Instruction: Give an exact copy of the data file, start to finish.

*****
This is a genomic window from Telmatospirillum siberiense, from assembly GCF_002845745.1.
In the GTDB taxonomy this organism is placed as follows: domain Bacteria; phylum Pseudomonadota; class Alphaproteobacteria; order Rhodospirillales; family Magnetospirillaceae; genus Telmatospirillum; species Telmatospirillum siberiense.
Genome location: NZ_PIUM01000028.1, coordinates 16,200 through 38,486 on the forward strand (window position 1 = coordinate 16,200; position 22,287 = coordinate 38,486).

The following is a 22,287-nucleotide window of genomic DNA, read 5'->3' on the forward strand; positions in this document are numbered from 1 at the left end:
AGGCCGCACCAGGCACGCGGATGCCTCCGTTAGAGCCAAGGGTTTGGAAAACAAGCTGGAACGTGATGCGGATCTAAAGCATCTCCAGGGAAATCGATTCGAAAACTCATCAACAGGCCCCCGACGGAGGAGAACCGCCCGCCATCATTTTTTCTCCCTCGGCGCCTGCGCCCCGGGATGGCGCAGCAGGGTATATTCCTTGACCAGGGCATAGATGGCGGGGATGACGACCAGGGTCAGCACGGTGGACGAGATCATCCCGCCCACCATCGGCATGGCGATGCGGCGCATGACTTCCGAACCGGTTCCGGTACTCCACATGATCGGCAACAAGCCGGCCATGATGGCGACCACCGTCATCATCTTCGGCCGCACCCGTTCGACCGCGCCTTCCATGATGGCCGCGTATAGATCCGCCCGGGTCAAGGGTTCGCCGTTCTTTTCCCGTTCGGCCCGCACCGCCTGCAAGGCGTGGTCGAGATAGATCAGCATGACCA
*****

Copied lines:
This is a genomic window from Telmatospirillum siberiense, from assembly GCF_002845745.1.
In the GTDB taxonomy this organism is placed as follows: domain Bacteria; phylum Pseudomonadota; class Alphaproteobacteria; order Rhodospirillales; family Magnetospirillaceae; genus Telmatospirillum; species Telmatospirillum siberiense.
Genome location: NZ_PIUM01000028.1, coordinates 16,200 through 38,486 on the forward strand (window position 1 = coordinate 16,200; position 22,287 = coordinate 38,486).

The following is a 22,287-nucleotide window of genomic DNA, read 5'->3' on the forward strand; positions in this document are numbered from 1 at the left end:
AGGCCGCACCAGGCACGCGGATGCCTCCGTTAGAGCCAAGGGTTTGGAAAACAAGCTGGAACGTGATGCGGATCTAAAGCATCTCCAGGGAAATCGATTCGAAAACTCATCAACAGGCCCCCGACGGAGGAGAACCGCCCGCCATCATTTTTTCTCCCTCGGCGCCTGCGCCCCGGGATGGCGCAGCAGGGTATATTCCTTGACCAGGGCATAGATGGCGGGGATGACGACCAGGGTCAGCACGGTGGACGAGATCATCCCGCCCACCATCGGCATGGCGATGCGGCGCATGACTTCCGAACCGGTTCCGGTACTCCACATGATCGGCAACAAGCCGGCCATGATGGCGACCACCGTCATCATCTTCGGCCGCACCCGTTCGACCGCGCCTTCCATGATGGCCGCGTATAGATCCGCCCGGGTCAAGGGTTCGCCGTTCTTTTCCCGTTCGGCCCGCACCGCCTGCAAGGCGTGGTCGAGATAGATCAGCATGACCA